The Bewick’s Wren Is More Than Just Another Wren
by Ro Wauer
Although the larger and more common Carolina wren is far better known in our area, the little, long-tailed Bewick’s wren can more than hold its own. Although Bewick's wrens seldom reside in our larger towns, they are commonplace in our surrounding oak woodlands. It has been described as a thicket and brush bird. And Oberholser's classic book, The Bird Life of Texas, states that "It seems to thrive best in hilly, semiarid localities."
This time of year, Bewick's wrens are in full song, defending nesting sites with considerable energy. Males spend much of the day singing their spirited songs throughout their territories. Perhaps it is their singing that is most appealing; their rollicking songs seem to go on and on with little let up. The songs have been described as clear and variable, loud and musical, and often ending with a high-pitched buzzing sound. Studies have shown that Bewick's wrens sing sixteen different songs, and often sing forty to fifty repetitions of one song before switching to the next.
Bewick's wrens (pronounced like the Buick car) are little brown to gray birds with obvious white eyelines, whitish underparts, and a long tail with a white tip. They were named by early ornithologist and painter John Audubon for English engraver Thomas Bewick. It is a perky bird that often waves its tail back and forth and cocks the tail upright. Although it normally is shy and secretive, it can also be found singing from high open posts. When nesting they utilize cavities, including holes in trees, shrubs and posts, and even brush piles and among upturned tree roots. One of the strangest nest sites was in the bed of a pickup truck. According to Kent Rylander's book, The Behavior of Texas Birds, the pair "continued to attend the nest, even though the pickup was taken to town for an hour or so each day." He also pointed out that males often build dummy nests to fool predators.
Texas has nine species of wrens, although only four nest in our area, the Carolina, Bewick's, cactus, and marsh wrens. Five additional species nest in Texas to the west and/or north of our area or are present in Texas only as migrants and/or winter residents only. Of our other nesting Texas wrens, the cactus wren is resident in the southern and western portion of our area, but is especially common in the Trans-Pecos where it often builds nests in the protection of spiny shrubs and cactuses. The marsh wren nests in Texas wetlands only along the Gulf Coast region; it prefers cattail dominated marshes. Once known as long-billed marsh wren, it is reddish with white streaks on the back and a white eyeline.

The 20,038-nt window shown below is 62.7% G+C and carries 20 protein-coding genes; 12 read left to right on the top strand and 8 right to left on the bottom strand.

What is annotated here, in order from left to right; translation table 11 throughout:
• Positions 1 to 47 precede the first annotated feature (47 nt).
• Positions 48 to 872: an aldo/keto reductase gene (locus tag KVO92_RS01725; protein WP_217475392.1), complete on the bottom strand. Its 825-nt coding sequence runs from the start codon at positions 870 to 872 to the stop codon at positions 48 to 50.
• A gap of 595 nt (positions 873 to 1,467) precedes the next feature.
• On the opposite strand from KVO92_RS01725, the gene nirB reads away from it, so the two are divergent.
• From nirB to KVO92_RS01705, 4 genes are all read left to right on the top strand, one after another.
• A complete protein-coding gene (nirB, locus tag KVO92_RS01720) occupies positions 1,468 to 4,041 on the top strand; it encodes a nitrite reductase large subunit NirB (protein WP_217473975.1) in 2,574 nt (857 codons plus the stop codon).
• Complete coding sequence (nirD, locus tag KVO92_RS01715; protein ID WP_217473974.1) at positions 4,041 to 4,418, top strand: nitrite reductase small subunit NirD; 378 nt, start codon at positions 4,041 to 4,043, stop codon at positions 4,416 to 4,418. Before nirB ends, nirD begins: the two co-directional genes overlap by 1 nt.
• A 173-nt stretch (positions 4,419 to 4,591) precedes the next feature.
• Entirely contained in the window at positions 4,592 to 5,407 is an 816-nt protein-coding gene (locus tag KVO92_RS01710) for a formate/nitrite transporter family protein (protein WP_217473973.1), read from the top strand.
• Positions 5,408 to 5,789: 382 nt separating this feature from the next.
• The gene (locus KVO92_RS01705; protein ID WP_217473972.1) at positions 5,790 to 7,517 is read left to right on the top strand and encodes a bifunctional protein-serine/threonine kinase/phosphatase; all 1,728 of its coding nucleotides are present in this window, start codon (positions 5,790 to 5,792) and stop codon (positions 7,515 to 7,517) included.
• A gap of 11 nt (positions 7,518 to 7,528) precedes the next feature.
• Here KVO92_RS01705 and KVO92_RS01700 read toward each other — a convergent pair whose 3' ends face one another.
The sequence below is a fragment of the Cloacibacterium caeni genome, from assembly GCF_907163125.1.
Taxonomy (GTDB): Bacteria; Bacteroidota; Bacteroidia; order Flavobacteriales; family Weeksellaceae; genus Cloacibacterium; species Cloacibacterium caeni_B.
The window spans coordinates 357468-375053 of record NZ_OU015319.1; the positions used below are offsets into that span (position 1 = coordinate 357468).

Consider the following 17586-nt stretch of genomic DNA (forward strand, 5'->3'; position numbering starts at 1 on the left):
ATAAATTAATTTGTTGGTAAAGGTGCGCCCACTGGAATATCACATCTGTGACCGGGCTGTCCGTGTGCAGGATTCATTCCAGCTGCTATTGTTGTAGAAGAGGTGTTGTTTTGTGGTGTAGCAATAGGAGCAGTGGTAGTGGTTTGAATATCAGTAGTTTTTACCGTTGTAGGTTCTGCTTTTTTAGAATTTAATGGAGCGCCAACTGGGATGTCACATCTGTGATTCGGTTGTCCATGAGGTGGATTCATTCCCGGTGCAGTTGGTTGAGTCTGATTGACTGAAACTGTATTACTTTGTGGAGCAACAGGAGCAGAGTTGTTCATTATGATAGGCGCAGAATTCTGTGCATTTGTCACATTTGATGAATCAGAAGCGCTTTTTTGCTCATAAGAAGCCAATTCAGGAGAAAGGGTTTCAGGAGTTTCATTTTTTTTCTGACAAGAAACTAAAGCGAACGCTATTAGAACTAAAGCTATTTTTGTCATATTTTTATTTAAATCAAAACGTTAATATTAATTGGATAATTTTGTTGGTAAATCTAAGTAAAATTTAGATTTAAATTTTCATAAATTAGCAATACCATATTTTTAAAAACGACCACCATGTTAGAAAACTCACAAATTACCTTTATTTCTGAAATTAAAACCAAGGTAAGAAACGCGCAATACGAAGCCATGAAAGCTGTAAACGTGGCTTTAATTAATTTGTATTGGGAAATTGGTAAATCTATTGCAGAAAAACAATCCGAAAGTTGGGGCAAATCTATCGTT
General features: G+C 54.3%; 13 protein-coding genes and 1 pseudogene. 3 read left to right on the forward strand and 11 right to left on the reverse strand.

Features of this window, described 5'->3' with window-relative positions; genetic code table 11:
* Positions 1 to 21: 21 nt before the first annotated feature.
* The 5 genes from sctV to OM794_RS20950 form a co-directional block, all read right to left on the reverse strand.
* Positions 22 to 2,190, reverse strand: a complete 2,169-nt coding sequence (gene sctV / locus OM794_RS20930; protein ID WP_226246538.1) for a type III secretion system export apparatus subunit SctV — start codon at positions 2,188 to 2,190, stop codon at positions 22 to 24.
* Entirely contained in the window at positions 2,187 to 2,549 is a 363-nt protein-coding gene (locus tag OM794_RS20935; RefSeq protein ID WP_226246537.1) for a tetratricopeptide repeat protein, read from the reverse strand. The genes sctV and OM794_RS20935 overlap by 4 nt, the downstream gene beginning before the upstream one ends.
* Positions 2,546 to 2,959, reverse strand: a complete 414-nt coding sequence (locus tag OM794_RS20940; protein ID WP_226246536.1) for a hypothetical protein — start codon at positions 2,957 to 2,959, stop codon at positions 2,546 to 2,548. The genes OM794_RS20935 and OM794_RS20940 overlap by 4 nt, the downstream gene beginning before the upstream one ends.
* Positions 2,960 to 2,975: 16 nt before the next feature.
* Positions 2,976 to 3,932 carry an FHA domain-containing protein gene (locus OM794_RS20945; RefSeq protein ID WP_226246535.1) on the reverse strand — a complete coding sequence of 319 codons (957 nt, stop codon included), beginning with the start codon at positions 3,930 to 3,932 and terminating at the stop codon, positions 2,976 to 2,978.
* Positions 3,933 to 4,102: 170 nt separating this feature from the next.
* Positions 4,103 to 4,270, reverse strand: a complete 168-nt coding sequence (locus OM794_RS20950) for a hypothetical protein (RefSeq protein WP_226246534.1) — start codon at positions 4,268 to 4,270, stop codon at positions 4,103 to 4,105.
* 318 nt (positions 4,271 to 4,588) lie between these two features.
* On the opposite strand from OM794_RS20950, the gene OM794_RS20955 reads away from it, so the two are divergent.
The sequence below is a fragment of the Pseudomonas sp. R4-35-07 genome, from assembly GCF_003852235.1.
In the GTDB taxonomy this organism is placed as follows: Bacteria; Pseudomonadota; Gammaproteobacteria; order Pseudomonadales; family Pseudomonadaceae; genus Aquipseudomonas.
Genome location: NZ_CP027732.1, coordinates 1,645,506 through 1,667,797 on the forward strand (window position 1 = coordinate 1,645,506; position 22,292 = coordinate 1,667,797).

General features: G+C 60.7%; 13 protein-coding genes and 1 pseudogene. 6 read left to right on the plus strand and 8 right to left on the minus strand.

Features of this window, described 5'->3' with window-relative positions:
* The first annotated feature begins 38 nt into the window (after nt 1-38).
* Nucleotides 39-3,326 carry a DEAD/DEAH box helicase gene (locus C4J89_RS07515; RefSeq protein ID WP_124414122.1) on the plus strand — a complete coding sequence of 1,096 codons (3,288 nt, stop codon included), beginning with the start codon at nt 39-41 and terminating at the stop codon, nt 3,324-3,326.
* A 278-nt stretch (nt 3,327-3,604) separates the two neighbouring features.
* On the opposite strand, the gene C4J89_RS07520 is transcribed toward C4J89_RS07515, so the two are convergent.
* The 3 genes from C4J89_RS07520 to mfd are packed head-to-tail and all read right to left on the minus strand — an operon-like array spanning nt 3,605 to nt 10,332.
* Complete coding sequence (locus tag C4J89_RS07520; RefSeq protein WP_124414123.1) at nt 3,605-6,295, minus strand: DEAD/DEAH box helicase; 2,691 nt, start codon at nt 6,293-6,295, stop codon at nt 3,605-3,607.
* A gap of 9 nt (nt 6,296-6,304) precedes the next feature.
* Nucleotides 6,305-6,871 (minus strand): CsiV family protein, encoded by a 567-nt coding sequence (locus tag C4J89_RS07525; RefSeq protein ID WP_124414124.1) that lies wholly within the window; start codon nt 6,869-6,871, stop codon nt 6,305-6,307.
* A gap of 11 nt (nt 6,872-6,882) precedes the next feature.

Rock, canyon, and house wrens also nest within the state. Rock and canyon wrens are especially common in the western portion of Texas and locally in the Edwards Plateau. The rock wren is a grayish little bird that has a habit of bobbing up and down. The canyon wren, a reddish bird with white underparts, is most memorable for its loud descending song that is so common in the canyons of Big Bend National Park. House wrens nest only in northern Texas along the Canadian River and in the highlands of the Davis and Guadalupe mountains of the Trans-Pecos. However, this little bird has an extensive range throughout most of North America, and it is one of the best known of all the wrens.
Winter and sedge wrens occur in Texas only as migrants and winter residents; they nest considerably north of the state. The winter wren is the smallest of all our wrens, and it is best identified by its very small size, reddish plumage, and extremely short tail. And finally, the sedge wren, formerly known as short-billed marsh wren, is similar to the marsh wren but with a streaked crown. It can be common in the coastal prairies in winter.
Wrens all belong to the same family of Troglodytidae, a Greek name for those who creep into holes, a cave dweller. There are 59 species of avian Troglodites, all found in the Western Hemisphere. Only one - the winter wren, know simply as "wren" - occurs in Europe.